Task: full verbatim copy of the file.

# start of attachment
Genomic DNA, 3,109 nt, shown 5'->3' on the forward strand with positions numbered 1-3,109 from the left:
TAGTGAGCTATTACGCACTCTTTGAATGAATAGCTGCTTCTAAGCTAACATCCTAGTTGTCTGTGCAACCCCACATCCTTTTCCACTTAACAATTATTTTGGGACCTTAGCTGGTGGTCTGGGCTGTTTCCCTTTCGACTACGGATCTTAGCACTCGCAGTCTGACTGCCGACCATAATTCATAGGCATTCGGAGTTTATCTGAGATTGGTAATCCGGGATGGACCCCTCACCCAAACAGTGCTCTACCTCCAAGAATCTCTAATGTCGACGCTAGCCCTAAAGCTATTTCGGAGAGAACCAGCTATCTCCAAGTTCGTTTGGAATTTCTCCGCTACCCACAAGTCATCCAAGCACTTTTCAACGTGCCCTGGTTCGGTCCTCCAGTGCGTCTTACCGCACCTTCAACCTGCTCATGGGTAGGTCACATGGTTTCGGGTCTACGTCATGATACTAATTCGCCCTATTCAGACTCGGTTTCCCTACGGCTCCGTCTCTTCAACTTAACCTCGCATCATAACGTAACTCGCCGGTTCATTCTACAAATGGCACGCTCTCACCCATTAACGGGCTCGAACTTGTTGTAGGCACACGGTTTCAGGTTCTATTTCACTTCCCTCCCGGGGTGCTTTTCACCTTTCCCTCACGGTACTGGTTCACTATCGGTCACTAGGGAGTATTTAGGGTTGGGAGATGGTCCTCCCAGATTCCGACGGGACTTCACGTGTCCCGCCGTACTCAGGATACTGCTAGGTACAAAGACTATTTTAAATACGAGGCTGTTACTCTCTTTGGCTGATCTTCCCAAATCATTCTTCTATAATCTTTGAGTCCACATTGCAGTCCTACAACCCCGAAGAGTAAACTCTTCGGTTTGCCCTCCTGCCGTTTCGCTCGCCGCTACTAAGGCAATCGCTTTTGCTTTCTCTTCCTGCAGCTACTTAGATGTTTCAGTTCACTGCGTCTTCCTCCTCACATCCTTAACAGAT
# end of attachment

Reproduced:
Genomic DNA, 3,109 nt, shown 5'->3' on the forward strand with positions numbered 1-3,109 from the left:
TAGTGAGCTATTACGCACTCTTTGAATGAATAGCTGCTTCTAAGCTAACATCCTAGTTGTCTGTGCAACCCCACATCCTTTTCCACTTAACAATTATTTTGGGACCTTAGCTGGTGGTCTGGGCTGTTTCCCTTTCGACTACGGATCTTAGCACTCGCAGTCTGACTGCCGACCATAATTCATAGGCATTCGGAGTTTATCTGAGATTGGTAATCCGGGATGGACCCCTCACCCAAACAGTGCTCTACCTCCAAGAATCTCTAATGTCGACGCTAGCCCTAAAGCTATTTCGGAGAGAACCAGCTATCTCCAAGTTCGTTTGGAATTTCTCCGCTACCCACAAGTCATCCAAGCACTTTTCAACGTGCCCTGGTTCGGTCCTCCAGTGCGTCTTACCGCACCTTCAACCTGCTCATGGGTAGGTCACATGGTTTCGGGTCTACGTCATGATACTAATTCGCCCTATTCAGACTCGGTTTCCCTACGGCTCCGTCTCTTCAACTTAACCTCGCATCATAACGTAACTCGCCGGTTCATTCTACAAATGGCACGCTCTCACCCATTAACGGGCTCGAACTTGTTGTAGGCACACGGTTTCAGGTTCTATTTCACTTCCCTCCCGGGGTGCTTTTCACCTTTCCCTCACGGTACTGGTTCACTATCGGTCACTAGGGAGTATTTAGGGTTGGGAGATGGTCCTCCCAGATTCCGACGGGACTTCACGTGTCCCGCCGTACTCAGGATACTGCTAGGTACAAAGACTATTTTAAATACGAGGCTGTTACTCTCTTTGGCTGATCTTCCCAAATCATTCTTCTATAATCTTTGAGTCCACATTGCAGTCCTACAACCCCGAAGAGTAAACTCTTCGGTTTGCCCTCCTGCCGTTTCGCTCGCCGCTACTAAGGCAATCGCTTTTGCTTTCTCTTCCTGCAGCTACTTAGATGTTTCAGTTCACTGCGTCTTCCTCCTCACATCCTTAACAGAT